Fat-free yogurt contains lots of sugar


Red wine is good for the heart – FALSE

Recent data shows that, contrary to popular belief, red wine is not proven to reduce the risk of heart disease. The truth is, alcohol is never good for your health. It’s a toxic substance that can have harmful effects on your body, which is why you need to be mindful of how much you drink.

To minimize the health risks associated with alcohol, it’s recommended that you limit your intake to no more than two drinks per week. Three to six drinks a week poses a moderate health risk. Having more than six drinks a week puts you at high risk of developing health issues.


Maple syrup and honey are better than white sugar – FALSE

Even though they contain traces of nutrients, maple syrup and honey are similar to white sugar. They are high in calories and can increase your glucose levels without making you feel full. You should use them for their exquisite taste and as a way to support local producers, not for their purported health benefits.


Dark chocolate is packed with antioxidants – FALSE

It’s important to know that it’s the flavonoids in cocoa beans that possess antioxidant properties. To get the same dose of flavonoids as described in scientific studies, you’d have to eat an enormous amount of chocolate, thereby consuming a ton of sugar, fat and calories. Furthermore, the process of making chocolate often destroys the flavonoids. An inconvenient truth!

Dark chocolate


Sea salt is healthier than table salt – FALSE

Just like the sweeteners in fact 9, the differences between sea and table salt are minimal: they both contain the same amount of sodium. It all comes down to which option you prefer. Table salt is iodized. Sea salt comes in various sizes, flavours and colours. In any case, watch your salt intake, especially if you’re at risk of developing high blood pressure.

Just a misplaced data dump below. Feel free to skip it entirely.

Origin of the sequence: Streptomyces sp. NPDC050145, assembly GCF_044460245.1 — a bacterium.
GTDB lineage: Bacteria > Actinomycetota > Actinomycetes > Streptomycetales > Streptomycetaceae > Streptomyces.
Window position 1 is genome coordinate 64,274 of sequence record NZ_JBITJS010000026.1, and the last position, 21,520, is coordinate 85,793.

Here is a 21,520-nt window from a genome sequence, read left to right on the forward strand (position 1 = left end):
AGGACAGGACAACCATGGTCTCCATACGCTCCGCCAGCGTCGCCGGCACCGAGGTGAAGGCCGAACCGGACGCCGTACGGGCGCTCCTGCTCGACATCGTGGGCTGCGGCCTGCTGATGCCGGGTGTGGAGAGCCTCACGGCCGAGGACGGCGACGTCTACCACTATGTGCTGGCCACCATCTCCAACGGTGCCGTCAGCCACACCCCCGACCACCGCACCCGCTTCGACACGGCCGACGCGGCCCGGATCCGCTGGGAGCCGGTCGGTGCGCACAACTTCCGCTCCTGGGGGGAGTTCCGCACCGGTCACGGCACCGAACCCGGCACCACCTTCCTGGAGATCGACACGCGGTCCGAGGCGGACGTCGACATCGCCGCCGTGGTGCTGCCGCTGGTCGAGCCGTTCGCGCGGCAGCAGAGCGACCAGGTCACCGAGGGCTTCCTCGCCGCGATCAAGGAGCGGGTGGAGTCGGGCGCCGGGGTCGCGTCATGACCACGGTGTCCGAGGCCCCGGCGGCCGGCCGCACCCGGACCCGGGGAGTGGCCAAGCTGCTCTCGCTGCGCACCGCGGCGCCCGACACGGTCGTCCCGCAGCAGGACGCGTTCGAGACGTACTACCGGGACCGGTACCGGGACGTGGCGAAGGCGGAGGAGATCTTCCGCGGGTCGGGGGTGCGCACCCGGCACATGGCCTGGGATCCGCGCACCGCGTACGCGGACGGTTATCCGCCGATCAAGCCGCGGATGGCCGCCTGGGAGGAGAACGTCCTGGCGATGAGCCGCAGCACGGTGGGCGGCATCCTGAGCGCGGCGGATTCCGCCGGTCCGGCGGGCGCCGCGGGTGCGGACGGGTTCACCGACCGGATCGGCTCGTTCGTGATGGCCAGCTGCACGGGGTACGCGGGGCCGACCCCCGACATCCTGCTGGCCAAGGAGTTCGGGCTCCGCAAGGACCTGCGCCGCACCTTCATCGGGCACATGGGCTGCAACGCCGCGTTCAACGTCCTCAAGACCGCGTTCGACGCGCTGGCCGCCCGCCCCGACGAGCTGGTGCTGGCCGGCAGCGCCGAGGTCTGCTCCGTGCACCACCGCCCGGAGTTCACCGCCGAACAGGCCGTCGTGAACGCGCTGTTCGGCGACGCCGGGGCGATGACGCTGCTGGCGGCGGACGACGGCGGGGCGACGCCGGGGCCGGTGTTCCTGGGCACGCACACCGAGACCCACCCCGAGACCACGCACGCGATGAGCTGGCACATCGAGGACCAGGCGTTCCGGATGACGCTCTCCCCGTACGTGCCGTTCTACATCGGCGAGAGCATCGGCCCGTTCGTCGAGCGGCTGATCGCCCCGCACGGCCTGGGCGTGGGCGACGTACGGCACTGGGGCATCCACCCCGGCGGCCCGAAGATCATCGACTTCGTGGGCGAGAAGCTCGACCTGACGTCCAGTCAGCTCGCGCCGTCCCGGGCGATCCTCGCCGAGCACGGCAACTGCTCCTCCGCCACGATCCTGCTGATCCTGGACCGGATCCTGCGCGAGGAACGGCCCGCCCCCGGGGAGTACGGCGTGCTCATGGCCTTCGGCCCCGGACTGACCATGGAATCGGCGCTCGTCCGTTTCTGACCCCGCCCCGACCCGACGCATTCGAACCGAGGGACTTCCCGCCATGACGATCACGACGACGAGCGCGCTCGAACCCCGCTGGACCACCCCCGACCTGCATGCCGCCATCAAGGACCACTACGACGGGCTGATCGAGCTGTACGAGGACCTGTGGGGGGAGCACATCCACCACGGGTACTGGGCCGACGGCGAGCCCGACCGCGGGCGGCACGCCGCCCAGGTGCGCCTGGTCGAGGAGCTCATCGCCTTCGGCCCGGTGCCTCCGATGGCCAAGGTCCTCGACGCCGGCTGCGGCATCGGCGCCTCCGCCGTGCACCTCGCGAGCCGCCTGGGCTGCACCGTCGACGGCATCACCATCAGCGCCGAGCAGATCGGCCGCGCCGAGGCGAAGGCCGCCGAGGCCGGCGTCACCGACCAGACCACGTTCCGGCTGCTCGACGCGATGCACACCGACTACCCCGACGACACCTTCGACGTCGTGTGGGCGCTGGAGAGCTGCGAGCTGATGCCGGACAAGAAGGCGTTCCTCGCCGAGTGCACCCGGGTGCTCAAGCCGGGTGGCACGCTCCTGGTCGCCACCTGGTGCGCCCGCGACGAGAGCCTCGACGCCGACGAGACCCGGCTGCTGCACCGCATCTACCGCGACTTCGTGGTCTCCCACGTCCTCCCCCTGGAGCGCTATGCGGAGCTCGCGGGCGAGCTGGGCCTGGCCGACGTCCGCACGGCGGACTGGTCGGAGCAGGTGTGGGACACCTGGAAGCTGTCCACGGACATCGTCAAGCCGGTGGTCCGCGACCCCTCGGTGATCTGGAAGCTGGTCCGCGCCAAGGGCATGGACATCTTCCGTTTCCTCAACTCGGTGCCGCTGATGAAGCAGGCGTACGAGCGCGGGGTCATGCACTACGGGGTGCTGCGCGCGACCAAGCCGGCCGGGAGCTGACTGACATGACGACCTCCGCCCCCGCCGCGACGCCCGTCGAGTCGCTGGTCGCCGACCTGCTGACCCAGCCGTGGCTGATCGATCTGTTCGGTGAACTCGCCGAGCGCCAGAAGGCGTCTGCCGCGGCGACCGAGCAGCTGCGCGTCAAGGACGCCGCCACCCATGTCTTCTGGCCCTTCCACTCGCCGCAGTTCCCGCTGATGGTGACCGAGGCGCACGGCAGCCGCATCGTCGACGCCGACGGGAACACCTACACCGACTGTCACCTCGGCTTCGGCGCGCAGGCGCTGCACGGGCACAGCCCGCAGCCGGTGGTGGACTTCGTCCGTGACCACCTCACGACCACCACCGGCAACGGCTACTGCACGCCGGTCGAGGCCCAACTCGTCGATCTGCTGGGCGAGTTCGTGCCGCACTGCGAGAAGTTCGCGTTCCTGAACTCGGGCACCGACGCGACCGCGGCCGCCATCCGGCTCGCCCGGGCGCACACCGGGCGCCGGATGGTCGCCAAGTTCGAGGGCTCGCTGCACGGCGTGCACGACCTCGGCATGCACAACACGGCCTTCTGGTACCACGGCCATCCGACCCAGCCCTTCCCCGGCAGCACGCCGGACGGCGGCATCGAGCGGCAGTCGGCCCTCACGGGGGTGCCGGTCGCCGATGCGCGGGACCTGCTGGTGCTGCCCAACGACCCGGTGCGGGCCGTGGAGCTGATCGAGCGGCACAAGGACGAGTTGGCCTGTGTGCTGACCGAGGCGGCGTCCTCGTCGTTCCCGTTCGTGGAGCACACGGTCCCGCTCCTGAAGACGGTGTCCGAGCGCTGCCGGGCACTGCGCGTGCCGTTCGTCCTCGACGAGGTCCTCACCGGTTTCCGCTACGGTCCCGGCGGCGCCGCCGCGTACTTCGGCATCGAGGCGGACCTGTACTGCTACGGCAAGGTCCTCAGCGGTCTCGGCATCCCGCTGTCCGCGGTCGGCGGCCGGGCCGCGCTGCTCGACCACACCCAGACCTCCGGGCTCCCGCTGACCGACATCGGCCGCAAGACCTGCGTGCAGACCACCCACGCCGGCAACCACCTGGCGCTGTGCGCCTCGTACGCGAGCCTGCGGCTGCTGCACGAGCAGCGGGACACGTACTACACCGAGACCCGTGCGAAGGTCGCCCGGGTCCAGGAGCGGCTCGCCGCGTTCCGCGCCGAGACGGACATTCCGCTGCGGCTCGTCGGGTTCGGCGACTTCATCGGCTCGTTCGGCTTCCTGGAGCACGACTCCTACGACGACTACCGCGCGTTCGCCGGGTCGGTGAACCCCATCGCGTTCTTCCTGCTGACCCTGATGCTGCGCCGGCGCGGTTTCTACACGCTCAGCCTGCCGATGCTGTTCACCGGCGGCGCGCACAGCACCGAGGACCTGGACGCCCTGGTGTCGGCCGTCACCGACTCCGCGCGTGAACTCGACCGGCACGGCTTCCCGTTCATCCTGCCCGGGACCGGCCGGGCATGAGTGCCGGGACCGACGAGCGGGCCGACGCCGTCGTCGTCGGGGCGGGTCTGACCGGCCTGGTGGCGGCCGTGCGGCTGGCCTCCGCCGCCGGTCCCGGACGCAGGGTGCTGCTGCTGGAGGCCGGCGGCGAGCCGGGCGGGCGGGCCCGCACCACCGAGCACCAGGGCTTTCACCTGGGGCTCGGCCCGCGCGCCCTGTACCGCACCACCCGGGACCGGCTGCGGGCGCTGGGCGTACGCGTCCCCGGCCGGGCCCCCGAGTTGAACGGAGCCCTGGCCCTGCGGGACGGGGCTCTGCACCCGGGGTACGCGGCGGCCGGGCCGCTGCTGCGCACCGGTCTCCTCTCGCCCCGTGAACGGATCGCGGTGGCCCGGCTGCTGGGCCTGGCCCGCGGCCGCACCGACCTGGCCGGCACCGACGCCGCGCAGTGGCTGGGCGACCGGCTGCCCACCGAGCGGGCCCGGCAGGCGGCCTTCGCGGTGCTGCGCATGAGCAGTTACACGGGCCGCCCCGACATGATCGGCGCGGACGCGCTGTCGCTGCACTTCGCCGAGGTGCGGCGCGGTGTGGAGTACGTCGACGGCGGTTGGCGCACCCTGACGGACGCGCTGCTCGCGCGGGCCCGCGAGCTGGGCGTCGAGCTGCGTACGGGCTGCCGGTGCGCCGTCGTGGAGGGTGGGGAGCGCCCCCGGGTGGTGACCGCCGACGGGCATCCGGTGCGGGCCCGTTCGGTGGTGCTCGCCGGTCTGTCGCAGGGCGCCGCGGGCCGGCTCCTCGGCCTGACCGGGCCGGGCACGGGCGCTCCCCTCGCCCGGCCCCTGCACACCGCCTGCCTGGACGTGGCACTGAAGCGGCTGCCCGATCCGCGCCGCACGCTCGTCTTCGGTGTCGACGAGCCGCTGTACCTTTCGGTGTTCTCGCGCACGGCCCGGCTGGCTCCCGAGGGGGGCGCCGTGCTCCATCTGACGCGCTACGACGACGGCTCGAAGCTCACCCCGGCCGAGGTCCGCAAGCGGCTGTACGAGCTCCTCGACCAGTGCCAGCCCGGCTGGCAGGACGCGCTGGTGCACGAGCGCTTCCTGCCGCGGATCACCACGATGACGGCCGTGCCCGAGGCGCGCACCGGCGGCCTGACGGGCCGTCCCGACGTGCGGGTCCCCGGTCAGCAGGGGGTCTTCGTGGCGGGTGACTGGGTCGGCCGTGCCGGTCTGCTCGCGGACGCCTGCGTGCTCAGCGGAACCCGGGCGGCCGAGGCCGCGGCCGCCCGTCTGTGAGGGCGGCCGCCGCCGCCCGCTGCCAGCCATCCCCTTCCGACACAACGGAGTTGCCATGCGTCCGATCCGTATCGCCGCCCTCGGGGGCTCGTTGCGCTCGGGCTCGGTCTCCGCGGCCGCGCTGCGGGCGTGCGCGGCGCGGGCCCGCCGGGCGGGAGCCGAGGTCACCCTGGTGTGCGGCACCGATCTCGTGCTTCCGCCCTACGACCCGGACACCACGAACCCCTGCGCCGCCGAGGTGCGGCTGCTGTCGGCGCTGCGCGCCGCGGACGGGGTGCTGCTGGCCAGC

Spinach is very rich in iron – mostly FALSE

Is it a source of iron? Yes. Is it a significant source of iron? No. For example, ½ cup of cooked spinach contains half the iron in ½ cup of cooked lentils and three times less iron than 1 ¼ cup of breakfast cereal. To get more iron in your diet, combine vegetables rich in iron with a source of vitamin C (ex. clementines, red bell peppers, etc.) and avoid drinking tea or coffee at mealtimes.


Organic foods are more nutritious – mostly FALSE

Organic foods are about as nutritious as traditionally produced foods. So why buy organic? Organic foods contain lower amounts of pesticide, their production does not harm the health of farmers, and they do not contaminate the environment as much.


Detox rituals are useless – TRUE

Your internal organs such as your liver and kidneys detox your body. In addition to emptying your wallet, a detox ritual or an extended fast will deprive your body of the energy and nutrients it needs to keep going. The best way to feel good is to adopt a healthy lifestyle!


Sushi is a healthy meal choice – TRUE AND FALSE